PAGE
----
Are players not paying attention?

dave.boling@thenewstribune.comNovember 27, 2012 

Waiting for Roger Goodell’s scales of justice to tip, we’re left to speculate on the pending status of Seahawks cornerbacks Richard Sherman and Brandon Browner.

The top reason to think Sherman and Browner are victims of botched drug tests or some manner of misunderstanding: Surely they’re smart enough to avoid taking the same drug that cost their teammate, John Moffitt, a month’s suspension last season.

Aren’t they?

Top reason to think the appeal of their suspension to the league will be rejected: Almost everybody who gets caught cheating contends it’s the result of a botched test or a misunderstanding.

And two guys having the same false readings?

Because the appeals process is in the works, it’s expected that the two – who comprise one of the best cornerback tandems in the NFL – will still be available to the Seahawks for their game Sunday at Chicago.

Issues of privacy, due process and secrecy assured through collective-bargaining meant that no Seahawks officials were allowed to offer elaboration or clarification on reports that Sherman and Browner were facing four-game suspensions for violating the NFL’s policy on performance-enhancing drugs.

Among unsubstantiated contentions are that the banned substance was Adderall, which is prescribed for the treatment of attention deficit hyperactivity disorder. The presumption is that it would be valued by an athlete for its qualities as a stimulant.

Supposedly, the test they allegedly failed might have been taken as early as September.

For a Seahawks team that has a 6-5 record and is clinging to playoff hopes, the loss of two of its best defenders certainly bodes trouble. Even with the two physical cornerbacks in action at Miami, the Seahawks lost for the fifth time on the road this year.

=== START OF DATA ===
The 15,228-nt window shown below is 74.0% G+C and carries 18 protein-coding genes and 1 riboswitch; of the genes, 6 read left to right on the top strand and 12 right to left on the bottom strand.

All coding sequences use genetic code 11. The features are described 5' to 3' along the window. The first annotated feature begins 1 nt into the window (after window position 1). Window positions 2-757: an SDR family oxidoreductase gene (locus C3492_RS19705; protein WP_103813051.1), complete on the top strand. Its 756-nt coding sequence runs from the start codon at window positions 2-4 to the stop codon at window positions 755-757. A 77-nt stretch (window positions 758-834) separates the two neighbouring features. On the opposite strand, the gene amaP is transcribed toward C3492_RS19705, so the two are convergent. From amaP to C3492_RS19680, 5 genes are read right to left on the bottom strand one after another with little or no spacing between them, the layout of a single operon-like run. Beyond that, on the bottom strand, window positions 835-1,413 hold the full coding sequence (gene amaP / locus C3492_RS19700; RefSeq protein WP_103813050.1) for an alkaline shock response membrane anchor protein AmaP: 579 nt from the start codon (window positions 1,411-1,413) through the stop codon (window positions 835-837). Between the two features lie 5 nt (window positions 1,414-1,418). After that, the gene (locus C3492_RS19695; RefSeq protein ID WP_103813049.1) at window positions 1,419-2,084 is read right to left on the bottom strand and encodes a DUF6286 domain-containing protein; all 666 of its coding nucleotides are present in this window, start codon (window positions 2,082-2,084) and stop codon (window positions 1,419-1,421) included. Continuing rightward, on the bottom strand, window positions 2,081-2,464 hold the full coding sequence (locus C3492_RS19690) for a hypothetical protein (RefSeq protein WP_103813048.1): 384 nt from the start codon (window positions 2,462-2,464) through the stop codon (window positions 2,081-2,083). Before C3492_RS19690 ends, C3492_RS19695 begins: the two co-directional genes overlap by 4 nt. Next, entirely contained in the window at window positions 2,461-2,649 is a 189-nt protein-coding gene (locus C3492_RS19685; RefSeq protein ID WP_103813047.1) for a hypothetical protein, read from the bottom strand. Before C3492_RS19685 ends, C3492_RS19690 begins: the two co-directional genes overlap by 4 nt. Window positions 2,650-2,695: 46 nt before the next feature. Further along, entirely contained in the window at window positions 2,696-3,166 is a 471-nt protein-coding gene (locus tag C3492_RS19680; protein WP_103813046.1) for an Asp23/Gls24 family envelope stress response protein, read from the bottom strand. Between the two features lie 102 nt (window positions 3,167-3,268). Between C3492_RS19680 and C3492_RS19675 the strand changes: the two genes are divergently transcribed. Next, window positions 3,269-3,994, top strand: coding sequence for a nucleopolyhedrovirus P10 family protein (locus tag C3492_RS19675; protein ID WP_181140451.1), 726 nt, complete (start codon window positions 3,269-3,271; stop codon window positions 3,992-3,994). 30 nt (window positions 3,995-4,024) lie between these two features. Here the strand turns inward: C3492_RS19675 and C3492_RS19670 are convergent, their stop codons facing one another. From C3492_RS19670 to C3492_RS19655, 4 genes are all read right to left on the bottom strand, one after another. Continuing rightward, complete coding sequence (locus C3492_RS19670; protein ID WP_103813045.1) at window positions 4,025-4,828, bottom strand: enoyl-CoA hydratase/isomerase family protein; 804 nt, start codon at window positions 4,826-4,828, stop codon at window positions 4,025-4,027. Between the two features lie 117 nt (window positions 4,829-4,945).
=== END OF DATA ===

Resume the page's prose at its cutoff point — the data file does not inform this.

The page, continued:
As their defense suffered from acute tackling-deficit disorder, the Seahawks gave up 17 fourth-quarter points in a 24-21 loss to the Dolphins. With eight-win teams Chicago and San Francisco among those remaining on the docket, the Seahawks can ill afford to lose top-end manpower.

The Seahawks have had some suspensions before, but not two key starters at once.

In the past year, the Seahawks lost Moffitt to a suspension on a reputed Adderall rap, and then irrelevant reserve Allen Barbre was suspended for a PED violation and then cut.

Last week, when rookie safety Winston Guy was suspended on a PED charge, coach Pete Carroll said: “It always comes to us as a surprise, we can’t really comment about it, but in this day and age professional athletes need to know what they’re putting in their bodies. There’s a constant effort to keep them well-informed with all of that.”

Carroll had to be equally circumspect when questioned Monday.

Asked a more general question about the team policy on drug awareness, he said: “The league has a whole process they go through for the players’ awareness. We follow up in all areas and try to do our diligence to make sure everybody knows what’s going on and what’s to be expected. The league takes a very strong stance on how to get the messages out on rules and guidelines … and we try to follow through the best we can.”

Regardless how flimsy, the lack-of-awareness alibi might fly a bit for Guy, who is new to the team, but Sherman and Browner were well aware of the Moffitt situation.

And a suspension would at least tint the success stories they fashioned as they overcame certain challenges to get where they are.

Sherman, a fifth-round draft pick in 2011, graduated from Stanford in four years and stayed a fifth year to continue playing and work on his master’s. That takes a pretty smart cookie, certainly one who should be aware of some basic league rules.

Late Monday afternoon, Browner’s agent, Peter Schaffer, said that his client had no knowledge how he could have tested positive for any illegal substance.

But there’s apparently a great deal of attention-deficit going on in secondaries around the league, because Monday it was announced that the Tampa Bay Buccaneers lost their second cornerback of the season (Eric Wright, in addition to Aqib Talib, who has since been traded to New England) to a suspension for Adderall.

They used to always say that to be a great cornerback in the NFL, a player had to have a short memory.

Maybe all along they were talking about attention span.

Dave Boling: 253-597-8440 dave.boling@thenewstribune.com @DaveBoling

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